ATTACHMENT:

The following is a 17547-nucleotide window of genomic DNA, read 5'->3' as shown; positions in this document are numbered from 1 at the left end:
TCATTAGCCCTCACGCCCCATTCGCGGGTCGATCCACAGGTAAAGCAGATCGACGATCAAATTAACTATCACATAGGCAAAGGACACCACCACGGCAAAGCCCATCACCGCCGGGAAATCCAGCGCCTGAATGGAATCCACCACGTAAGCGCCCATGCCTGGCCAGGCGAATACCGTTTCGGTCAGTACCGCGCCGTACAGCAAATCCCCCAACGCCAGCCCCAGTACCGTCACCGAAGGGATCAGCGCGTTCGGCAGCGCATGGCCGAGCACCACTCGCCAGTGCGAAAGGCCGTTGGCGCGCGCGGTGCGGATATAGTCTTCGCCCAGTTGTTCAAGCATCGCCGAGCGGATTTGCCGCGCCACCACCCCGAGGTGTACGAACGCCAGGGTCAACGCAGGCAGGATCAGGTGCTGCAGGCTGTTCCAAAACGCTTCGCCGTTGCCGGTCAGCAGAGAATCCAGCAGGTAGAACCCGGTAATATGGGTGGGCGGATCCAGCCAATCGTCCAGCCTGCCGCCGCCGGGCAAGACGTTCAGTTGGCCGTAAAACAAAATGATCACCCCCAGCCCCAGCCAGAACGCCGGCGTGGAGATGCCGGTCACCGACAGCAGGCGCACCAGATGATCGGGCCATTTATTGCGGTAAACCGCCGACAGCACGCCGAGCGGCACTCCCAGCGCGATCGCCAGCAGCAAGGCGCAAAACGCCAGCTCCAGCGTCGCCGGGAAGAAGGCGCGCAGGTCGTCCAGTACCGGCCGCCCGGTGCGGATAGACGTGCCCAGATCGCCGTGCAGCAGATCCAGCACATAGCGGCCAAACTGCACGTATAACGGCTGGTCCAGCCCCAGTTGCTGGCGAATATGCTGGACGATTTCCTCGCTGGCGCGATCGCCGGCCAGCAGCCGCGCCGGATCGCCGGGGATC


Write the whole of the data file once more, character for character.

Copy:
The following is a 17547-nucleotide window of genomic DNA, read 5'->3' as shown; positions in this document are numbered from 1 at the left end:
TCATTAGCCCTCACGCCCCATTCGCGGGTCGATCCACAGGTAAAGCAGATCGACGATCAAATTAACTATCACATAGGCAAAGGACACCACCACGGCAAAGCCCATCACCGCCGGGAAATCCAGCGCCTGAATGGAATCCACCACGTAAGCGCCCATGCCTGGCCAGGCGAATACCGTTTCGGTCAGTACCGCGCCGTACAGCAAATCCCCCAACGCCAGCCCCAGTACCGTCACCGAAGGGATCAGCGCGTTCGGCAGCGCATGGCCGAGCACCACTCGCCAGTGCGAAAGGCCGTTGGCGCGCGCGGTGCGGATATAGTCTTCGCCCAGTTGTTCAAGCATCGCCGAGCGGATTTGCCGCGCCACCACCCCGAGGTGTACGAACGCCAGGGTCAACGCAGGCAGGATCAGGTGCTGCAGGCTGTTCCAAAACGCTTCGCCGTTGCCGGTCAGCAGAGAATCCAGCAGGTAGAACCCGGTAATATGGGTGGGCGGATCCAGCCAATCGTCCAGCCTGCCGCCGCCGGGCAAGACGTTCAGTTGGCCGTAAAACAAAATGATCACCCCCAGCCCCAGCCAGAACGCCGGCGTGGAGATGCCGGTCACCGACAGCAGGCGCACCAGATGATCGGGCCATTTATTGCGGTAAACCGCCGACAGCACGCCGAGCGGCACTCCCAGCGCGATCGCCAGCAGCAAGGCGCAAAACGCCAGCTCCAGCGTCGCCGGGAAGAAGGCGCGCAGGTCGTCCAGTACCGGCCGCCCGGTGCGGATAGACGTGCCCAGATCGCCGTGCAGCAGATCCAGCACATAGCGGCCAAACTGCACGTATAACGGCTGGTCCAGCCCCAGTTGCTGGCGAATATGCTGGACGATTTCCTCGCTGGCGCGATCGCCGGCCAGCAGCCGCGCCGGATCGCCGGGGATC